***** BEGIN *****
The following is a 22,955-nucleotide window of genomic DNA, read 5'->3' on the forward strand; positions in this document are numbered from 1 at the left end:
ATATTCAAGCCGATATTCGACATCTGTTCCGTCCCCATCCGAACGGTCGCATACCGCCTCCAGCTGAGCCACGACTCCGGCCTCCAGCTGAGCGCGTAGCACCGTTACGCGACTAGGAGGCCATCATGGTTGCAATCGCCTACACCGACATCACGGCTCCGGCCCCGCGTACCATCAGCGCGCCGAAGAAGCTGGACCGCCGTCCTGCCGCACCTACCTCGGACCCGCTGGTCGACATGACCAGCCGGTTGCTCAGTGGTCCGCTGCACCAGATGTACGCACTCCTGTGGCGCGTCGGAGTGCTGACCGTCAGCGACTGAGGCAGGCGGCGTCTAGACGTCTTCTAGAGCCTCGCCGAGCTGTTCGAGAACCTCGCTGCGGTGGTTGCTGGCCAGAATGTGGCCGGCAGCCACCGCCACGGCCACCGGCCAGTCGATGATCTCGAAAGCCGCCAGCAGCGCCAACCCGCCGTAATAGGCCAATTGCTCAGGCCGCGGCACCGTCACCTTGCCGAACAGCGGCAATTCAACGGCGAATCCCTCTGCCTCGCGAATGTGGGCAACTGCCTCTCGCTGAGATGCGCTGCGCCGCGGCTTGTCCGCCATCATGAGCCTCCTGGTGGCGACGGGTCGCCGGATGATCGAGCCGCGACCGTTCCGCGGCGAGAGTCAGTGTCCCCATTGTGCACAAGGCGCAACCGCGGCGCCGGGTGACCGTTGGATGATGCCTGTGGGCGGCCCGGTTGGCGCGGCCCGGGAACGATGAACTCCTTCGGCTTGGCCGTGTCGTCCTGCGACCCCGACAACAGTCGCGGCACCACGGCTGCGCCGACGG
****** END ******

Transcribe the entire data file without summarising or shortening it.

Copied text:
The following is a 22,955-nucleotide window of genomic DNA, read 5'->3' on the forward strand; positions in this document are numbered from 1 at the left end:
ATATTCAAGCCGATATTCGACATCTGTTCCGTCCCCATCCGAACGGTCGCATACCGCCTCCAGCTGAGCCACGACTCCGGCCTCCAGCTGAGCGCGTAGCACCGTTACGCGACTAGGAGGCCATCATGGTTGCAATCGCCTACACCGACATCACGGCTCCGGCCCCGCGTACCATCAGCGCGCCGAAGAAGCTGGACCGCCGTCCTGCCGCACCTACCTCGGACCCGCTGGTCGACATGACCAGCCGGTTGCTCAGTGGTCCGCTGCACCAGATGTACGCACTCCTGTGGCGCGTCGGAGTGCTGACCGTCAGCGACTGAGGCAGGCGGCGTCTAGACGTCTTCTAGAGCCTCGCCGAGCTGTTCGAGAACCTCGCTGCGGTGGTTGCTGGCCAGAATGTGGCCGGCAGCCACCGCCACGGCCACCGGCCAGTCGATGATCTCGAAAGCCGCCAGCAGCGCCAACCCGCCGTAATAGGCCAATTGCTCAGGCCGCGGCACCGTCACCTTGCCGAACAGCGGCAATTCAACGGCGAATCCCTCTGCCTCGCGAATGTGGGCAACTGCCTCTCGCTGAGATGCGCTGCGCCGCGGCTTGTCCGCCATCATGAGCCTCCTGGTGGCGACGGGTCGCCGGATGATCGAGCCGCGACCGTTCCGCGGCGAGAGTCAGTGTCCCCATTGTGCACAAGGCGCAACCGCGGCGCCGGGTGACCGTTGGATGATGCCTGTGGGCGGCCCGGTTGGCGCGGCCCGGGAACGATGAACTCCTTCGGCTTGGCCGTGTCGTCCTGCGACCCCGACAACAGTCGCGGCACCACGGCTGCGCCGACGG